Paris, 27 November 2013
Following the publication of a market “scorecard and outlook” (in French) (1), ARCEP continues its review of broadband and superfast broadband market analyses by submitting draft decisions to public consultation, which will apply from mid-2014 to mid-2017.
These draft decisions define the core of what are referred to as “asymmetrical” regulations – in other words which apply only to Orange (2) – governing broadband and superfast broadband markets, namely:
- wholesale (physical) network infrastructure access (including shared or fully unbundled access) at a fixed location (market 4);
- wholesale broadband access (market 5);
- wholesale terminating segments of leased lines, irrespective of the technology used to provide leased or dedicated capacity (market 6).
The changes being suggested by ARCEP relate in particular to:
- the perimeter and possible use of Orange civil engineering that can be accessed for the deployment of optical local loops;
- access to TV services on DSL in unbundled areas, and the expansion of unbundling;
- securing the terms and conditions of the Orange fibre backhaul solution (LFO) and, more generally, the solutions needed to deploy and operate optical local loops;
- increased monitoring of submarine cable tariffs;
- changes to regulation governing active optical fibre plans for businesses, to take into account changes in market competition;
- various operational changes to existing wholesale solutions (unbundling, civil engineering, sub-loop unbundling, revival of bundled offers aimed specifically at businesses, etc.);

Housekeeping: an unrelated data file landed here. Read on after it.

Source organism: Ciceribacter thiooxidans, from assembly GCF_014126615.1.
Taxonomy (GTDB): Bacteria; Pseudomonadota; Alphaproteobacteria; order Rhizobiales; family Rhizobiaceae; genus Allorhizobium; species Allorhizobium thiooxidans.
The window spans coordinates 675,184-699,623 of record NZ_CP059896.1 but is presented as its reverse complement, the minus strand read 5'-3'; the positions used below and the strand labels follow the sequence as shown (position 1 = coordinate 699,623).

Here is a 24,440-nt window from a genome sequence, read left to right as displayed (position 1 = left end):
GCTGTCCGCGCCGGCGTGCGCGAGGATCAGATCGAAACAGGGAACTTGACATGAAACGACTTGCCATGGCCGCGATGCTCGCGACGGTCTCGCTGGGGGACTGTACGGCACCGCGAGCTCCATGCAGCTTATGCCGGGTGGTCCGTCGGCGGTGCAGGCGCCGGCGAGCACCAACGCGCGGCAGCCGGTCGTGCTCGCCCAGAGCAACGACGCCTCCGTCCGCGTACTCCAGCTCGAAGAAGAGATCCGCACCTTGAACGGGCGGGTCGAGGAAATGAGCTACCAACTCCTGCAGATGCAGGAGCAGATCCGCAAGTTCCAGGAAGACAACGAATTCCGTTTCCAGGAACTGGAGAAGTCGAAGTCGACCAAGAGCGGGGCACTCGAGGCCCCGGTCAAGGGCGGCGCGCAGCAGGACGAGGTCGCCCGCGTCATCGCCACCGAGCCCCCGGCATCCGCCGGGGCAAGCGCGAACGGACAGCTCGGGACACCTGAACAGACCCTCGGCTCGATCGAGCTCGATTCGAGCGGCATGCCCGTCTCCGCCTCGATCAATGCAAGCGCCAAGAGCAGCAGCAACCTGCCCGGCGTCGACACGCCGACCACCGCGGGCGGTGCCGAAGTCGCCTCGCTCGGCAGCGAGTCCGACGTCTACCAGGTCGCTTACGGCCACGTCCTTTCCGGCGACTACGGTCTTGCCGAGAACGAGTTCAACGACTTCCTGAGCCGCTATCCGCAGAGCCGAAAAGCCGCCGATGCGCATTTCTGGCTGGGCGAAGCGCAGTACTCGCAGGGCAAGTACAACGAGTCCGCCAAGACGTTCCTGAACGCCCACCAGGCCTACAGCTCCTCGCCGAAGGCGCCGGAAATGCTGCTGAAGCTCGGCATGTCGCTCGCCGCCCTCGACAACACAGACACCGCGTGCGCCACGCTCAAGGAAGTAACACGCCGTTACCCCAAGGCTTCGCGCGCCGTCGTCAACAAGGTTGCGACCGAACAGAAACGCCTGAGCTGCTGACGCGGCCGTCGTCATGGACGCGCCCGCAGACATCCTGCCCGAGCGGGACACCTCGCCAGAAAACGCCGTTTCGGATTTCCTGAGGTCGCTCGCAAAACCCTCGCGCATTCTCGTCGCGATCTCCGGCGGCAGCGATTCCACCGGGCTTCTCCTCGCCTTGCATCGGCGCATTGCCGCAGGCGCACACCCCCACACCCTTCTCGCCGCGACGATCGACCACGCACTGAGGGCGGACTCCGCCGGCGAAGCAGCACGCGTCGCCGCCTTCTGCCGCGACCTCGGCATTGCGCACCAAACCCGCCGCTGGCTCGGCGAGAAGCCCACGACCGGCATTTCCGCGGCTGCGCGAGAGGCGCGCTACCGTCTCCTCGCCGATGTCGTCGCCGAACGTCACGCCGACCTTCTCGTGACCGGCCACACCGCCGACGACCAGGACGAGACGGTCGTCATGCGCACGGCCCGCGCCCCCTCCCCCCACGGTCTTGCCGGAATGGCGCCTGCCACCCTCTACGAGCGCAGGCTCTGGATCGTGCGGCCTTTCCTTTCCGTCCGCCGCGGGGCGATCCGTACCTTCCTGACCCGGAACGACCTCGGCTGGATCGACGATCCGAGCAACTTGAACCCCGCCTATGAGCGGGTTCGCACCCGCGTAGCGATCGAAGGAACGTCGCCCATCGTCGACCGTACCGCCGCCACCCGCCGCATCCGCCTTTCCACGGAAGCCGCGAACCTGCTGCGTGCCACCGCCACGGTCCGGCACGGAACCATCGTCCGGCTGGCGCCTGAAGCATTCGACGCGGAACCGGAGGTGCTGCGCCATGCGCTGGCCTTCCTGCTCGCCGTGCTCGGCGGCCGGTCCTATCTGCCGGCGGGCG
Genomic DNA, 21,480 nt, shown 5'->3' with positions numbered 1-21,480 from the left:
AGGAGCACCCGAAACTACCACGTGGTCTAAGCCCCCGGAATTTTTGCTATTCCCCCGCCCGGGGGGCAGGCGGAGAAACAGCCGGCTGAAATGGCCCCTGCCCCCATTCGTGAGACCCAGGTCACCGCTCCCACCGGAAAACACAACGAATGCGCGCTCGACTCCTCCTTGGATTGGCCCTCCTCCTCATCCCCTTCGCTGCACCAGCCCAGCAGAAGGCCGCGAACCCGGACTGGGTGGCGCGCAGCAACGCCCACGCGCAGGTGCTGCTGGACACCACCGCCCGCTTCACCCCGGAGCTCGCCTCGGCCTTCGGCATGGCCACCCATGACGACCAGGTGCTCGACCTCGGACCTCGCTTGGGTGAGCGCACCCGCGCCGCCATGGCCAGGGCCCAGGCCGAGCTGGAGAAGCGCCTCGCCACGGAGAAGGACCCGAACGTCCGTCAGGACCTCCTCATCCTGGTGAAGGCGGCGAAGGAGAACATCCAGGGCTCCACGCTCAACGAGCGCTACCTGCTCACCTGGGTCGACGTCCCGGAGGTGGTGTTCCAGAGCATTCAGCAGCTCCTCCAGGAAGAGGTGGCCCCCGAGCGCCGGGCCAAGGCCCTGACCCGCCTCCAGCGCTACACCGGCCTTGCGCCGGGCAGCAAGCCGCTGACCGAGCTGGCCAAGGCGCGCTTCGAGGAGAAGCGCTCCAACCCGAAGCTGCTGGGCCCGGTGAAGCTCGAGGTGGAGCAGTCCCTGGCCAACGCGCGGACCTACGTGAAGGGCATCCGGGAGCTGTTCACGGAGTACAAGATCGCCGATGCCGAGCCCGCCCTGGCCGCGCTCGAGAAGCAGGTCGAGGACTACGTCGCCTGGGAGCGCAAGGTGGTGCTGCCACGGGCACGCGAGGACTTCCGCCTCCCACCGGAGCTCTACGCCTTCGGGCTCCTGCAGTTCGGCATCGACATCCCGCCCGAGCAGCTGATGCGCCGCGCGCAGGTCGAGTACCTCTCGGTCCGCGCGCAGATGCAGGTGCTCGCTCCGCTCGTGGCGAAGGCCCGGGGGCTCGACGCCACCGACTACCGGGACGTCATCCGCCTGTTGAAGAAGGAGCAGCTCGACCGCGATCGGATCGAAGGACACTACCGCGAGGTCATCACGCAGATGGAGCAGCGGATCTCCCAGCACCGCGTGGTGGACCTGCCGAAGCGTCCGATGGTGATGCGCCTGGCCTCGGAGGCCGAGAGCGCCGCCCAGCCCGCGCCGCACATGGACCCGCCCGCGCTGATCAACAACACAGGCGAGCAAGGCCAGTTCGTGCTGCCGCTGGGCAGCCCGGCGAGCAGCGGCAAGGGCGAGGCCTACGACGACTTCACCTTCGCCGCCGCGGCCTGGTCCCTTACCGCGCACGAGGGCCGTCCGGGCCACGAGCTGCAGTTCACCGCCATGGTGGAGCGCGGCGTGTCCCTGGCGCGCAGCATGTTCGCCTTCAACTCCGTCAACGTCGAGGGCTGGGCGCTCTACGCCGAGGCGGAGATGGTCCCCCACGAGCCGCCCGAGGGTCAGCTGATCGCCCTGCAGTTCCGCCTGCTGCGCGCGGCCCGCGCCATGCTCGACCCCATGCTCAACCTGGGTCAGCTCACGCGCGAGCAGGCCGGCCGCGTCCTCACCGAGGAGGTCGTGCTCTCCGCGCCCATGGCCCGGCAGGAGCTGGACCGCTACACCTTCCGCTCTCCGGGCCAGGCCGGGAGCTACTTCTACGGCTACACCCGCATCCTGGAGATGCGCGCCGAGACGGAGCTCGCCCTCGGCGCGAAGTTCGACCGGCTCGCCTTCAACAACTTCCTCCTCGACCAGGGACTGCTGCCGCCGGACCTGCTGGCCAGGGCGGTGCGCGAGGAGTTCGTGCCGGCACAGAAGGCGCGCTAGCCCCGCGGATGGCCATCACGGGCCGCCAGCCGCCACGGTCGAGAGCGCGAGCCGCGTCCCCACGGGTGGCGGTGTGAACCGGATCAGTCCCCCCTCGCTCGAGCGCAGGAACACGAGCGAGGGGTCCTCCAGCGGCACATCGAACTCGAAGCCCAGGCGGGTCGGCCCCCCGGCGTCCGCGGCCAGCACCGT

- strengthened non-discrimination obligations, in accordance with the European Commission recommendation of 11 September 2013 on “consistent non-discrimination obligations and costing methodologies to promote competition and enhance the broadband investment environment”.
At the same time, and fully in keeping with its symmetrical regulation proposals, ARCEP is suggesting several adjustments be made to the symmetrical regulatory framework – i.e. which applies equally to all operators – governing shared optical local loops (or BLOM for boucles locales optiques mutualisées). These include changes to the boundaries of very high-density areas (i.e. those locations where infrastructure-based competition is possible) (3), and a recommendation that concerns small buildings of fewer than 12 residential or business premises, located in very high-density areas (4). ARCEP has also begun work on the symmetrical regulatory framework, aimed at bringing more clarity to the pricing and operational aspects of shared optical local loop access, and at enabling the creation of solutions tailored to the specific needs of businesses on these shared LL.
The public consultation will run until 8 January 2014.
(2) And to GCN in the case of the wholesale market for capacity services on interterritorial trunk segments landing in Saint-Barthélemy.
Draft decision on analysis of market 4 (in french)
Draft decision on analysis of market 5 (in french)
Draft decision on analysis of market 6 (in french)
Contributions received from the public consultation on the “market scorecard and outlook” :
- zip 1 (Adista, AFORST, Altitude, AVICCA, Axione, Bouygues Telecom)
- zip 2 (BT France, Communauté d'agglomération Est Ensemble, CETE de l'Ouest, Conseil Général du Cher, Conseil Général de Seine-Saint-Denis, Conseil Général du Val d'Oise)
- zip 3 (Colt, Conseil Régional d'Aquitaine, Dauphin Telecom, FNCCR, Free, Gironde numérique, Keyyo, Numericâble - Completel)
- zip 4 (Orange, Quentiop, Saint-Barthélémy, SFR, Sipperec, Sycabel, Verizon)